Touch the Soil News #714
Few years back, we tried to estimate the economic value of a residential lawn and access to public water for food growing purposes. For an average, we wrestled with numbers ranging from $15,000 to $30,000. While it is hard to justify this value based upon just the output of food crops, there are other issues. There is the growing need for food as medicine with Americans spending an average of $11,000 a year for health care costs. Then there are the psychological and health benefits of working in nature.
Despite the positives associated with residential land around the house and water, an unquantifiable driver of value lies outside the home lawn. It is taking place in the global demand for food. We all know that at the center of this paradigm is China.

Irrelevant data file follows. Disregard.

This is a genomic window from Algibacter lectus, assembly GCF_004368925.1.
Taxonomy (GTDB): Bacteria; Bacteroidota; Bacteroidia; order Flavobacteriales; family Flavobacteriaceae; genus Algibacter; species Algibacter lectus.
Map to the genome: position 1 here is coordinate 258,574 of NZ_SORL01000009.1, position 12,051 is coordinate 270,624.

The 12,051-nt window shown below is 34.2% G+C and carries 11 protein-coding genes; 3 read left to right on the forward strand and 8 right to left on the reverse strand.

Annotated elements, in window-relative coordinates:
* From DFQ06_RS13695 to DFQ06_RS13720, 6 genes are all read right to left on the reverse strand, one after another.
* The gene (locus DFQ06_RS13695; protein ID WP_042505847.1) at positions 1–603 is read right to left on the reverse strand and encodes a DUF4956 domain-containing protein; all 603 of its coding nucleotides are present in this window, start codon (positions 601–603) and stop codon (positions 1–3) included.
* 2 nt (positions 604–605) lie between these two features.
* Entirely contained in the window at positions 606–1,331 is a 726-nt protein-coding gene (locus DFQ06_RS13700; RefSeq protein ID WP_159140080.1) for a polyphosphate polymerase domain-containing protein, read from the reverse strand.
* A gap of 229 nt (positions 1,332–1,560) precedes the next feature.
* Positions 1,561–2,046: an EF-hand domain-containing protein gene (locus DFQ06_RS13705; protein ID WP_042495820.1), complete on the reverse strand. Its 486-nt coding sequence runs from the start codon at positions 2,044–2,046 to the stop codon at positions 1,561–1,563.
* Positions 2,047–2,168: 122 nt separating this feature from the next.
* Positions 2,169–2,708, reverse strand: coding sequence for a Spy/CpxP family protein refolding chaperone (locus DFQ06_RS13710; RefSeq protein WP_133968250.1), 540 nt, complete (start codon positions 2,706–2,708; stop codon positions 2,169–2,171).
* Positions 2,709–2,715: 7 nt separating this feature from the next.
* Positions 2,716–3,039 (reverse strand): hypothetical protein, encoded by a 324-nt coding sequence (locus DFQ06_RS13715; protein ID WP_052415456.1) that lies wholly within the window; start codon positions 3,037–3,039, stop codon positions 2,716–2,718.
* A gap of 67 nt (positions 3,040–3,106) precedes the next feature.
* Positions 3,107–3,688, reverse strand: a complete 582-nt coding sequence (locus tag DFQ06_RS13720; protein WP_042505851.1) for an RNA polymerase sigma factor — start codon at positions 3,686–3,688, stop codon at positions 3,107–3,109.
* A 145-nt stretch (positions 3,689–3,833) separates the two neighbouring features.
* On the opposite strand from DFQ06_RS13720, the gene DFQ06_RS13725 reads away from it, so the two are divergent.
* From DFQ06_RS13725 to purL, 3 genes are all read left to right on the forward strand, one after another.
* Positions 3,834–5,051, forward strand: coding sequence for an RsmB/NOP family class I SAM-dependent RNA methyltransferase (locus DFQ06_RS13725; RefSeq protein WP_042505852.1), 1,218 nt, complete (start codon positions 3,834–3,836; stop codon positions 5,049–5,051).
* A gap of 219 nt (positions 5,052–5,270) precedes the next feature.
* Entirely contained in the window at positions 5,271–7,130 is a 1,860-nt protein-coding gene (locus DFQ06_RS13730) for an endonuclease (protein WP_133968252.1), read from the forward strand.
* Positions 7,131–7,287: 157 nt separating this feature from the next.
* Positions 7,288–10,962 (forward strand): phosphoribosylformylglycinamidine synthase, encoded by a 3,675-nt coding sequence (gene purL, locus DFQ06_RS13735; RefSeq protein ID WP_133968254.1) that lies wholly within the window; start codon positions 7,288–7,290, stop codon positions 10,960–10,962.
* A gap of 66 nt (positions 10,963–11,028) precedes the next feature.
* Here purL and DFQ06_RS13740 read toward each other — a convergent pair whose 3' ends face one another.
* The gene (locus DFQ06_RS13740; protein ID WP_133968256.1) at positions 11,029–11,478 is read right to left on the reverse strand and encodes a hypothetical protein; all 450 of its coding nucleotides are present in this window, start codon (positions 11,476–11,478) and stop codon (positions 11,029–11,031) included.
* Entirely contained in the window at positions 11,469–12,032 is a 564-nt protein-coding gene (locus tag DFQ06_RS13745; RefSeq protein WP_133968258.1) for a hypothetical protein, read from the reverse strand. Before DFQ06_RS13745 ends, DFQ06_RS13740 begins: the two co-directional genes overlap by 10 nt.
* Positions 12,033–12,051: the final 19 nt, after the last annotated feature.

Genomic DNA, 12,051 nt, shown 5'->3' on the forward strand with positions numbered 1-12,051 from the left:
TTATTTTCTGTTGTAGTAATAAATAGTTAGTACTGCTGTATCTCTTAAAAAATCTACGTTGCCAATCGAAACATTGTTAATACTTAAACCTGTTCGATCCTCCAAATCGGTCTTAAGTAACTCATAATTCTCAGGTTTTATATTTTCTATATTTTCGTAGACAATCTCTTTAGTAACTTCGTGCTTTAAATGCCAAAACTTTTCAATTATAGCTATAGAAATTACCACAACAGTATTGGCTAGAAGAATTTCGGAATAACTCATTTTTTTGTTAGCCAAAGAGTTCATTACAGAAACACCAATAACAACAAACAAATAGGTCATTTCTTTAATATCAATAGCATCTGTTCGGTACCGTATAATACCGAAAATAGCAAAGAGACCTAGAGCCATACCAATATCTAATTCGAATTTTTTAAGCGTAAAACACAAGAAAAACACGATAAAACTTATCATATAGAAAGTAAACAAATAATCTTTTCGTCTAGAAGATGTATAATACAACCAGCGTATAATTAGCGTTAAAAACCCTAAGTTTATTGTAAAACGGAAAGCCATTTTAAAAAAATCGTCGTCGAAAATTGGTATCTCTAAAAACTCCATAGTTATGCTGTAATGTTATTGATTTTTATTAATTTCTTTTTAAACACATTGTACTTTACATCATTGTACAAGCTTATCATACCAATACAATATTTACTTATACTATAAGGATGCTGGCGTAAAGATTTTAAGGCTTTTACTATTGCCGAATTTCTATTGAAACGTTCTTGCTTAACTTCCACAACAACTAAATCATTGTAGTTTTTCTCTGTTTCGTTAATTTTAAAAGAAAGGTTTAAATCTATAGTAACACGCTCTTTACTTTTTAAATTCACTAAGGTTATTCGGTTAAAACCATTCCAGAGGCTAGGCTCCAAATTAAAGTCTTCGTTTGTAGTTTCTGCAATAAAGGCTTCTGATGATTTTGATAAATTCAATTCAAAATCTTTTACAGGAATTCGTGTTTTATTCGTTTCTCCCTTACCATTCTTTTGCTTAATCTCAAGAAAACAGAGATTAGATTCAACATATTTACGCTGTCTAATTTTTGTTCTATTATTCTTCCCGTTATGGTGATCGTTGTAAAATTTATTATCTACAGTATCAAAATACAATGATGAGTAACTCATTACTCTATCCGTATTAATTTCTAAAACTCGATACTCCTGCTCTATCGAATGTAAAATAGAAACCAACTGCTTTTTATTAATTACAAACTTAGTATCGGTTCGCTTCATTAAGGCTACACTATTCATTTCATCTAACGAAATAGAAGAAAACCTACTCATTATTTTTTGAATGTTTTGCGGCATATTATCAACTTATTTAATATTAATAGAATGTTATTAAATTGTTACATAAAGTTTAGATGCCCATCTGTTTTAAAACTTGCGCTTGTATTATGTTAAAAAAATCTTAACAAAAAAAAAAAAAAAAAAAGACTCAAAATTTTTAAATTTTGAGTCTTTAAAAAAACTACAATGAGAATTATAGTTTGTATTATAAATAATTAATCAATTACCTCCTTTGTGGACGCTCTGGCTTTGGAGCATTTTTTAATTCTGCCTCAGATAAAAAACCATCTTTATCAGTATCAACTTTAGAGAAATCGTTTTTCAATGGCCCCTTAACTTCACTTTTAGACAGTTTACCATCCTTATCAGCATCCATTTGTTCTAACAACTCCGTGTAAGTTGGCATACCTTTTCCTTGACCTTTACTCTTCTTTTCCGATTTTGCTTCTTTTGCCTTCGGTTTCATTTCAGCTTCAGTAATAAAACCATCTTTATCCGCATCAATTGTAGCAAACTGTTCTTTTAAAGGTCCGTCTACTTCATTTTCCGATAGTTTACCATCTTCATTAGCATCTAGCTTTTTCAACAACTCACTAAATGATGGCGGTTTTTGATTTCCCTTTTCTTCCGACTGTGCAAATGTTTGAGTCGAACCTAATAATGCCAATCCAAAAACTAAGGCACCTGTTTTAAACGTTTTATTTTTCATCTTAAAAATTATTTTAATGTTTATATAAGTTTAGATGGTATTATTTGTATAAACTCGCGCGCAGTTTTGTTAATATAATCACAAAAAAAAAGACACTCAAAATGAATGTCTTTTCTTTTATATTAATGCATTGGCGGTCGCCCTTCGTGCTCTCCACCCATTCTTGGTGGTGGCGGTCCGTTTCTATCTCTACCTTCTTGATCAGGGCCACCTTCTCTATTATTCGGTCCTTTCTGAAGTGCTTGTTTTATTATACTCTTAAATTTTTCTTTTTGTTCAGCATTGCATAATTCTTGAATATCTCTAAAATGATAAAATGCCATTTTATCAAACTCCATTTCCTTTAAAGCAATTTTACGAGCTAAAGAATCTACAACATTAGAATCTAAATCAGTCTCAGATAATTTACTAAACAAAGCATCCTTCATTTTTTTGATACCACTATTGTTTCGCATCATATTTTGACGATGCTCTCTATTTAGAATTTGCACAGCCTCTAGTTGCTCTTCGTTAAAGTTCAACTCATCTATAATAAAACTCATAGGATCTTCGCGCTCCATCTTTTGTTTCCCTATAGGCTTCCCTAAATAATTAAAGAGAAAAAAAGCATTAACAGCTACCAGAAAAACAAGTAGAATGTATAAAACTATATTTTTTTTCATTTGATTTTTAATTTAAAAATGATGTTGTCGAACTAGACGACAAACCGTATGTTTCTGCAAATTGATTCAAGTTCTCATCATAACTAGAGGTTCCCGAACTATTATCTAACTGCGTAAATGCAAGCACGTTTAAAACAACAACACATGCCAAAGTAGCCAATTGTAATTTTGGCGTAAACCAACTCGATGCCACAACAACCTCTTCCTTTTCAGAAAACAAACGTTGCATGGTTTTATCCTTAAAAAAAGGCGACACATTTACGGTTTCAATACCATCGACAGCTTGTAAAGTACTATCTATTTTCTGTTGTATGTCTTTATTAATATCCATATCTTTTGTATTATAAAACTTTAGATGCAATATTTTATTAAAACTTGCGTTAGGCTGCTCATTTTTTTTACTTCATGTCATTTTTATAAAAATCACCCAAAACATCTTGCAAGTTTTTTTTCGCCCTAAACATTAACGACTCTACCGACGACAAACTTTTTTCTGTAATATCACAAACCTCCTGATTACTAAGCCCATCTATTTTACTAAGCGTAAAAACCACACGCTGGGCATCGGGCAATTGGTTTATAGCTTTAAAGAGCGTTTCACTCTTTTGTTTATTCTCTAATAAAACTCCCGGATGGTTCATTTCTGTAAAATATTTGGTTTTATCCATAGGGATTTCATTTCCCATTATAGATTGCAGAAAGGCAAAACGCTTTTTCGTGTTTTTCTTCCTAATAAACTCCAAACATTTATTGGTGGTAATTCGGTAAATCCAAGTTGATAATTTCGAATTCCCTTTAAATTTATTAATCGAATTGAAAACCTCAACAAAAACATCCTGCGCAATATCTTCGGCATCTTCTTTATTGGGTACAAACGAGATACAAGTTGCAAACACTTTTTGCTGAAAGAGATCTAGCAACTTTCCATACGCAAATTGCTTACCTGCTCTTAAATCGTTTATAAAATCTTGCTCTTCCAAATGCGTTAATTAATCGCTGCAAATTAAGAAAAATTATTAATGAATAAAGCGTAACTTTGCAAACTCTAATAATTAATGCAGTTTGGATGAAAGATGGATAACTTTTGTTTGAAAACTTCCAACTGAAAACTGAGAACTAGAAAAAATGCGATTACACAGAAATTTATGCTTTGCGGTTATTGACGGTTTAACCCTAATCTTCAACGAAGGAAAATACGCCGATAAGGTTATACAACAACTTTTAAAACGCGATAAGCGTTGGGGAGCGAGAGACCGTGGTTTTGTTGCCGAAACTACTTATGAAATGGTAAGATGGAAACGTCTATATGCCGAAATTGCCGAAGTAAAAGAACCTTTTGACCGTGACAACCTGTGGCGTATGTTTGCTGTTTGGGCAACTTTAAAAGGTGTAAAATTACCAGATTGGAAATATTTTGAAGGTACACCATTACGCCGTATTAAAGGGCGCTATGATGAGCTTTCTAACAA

A bit of news just came out of Australia relative to the global demand for food, which is directly tied to access to land and water (at the home level it is the yard and water spigot). Australian authorities just announced that in 2016, China increased its spending on Australian agricultural assets by threefold over 2015 to $1.2 billion in 2016. Most of this money was divided across 12 deals concentrated in the dairy, meat, seafood and wine sectors.
However, hold on to your hat. Overall Chinese investments in Australia in 2016 totaled $11.5 billion, almost half of which was in some form of real estate. As billion dollar checkbooks roam around the world to secure natural resources, we might consider the value of the natural resources outside our doorstep.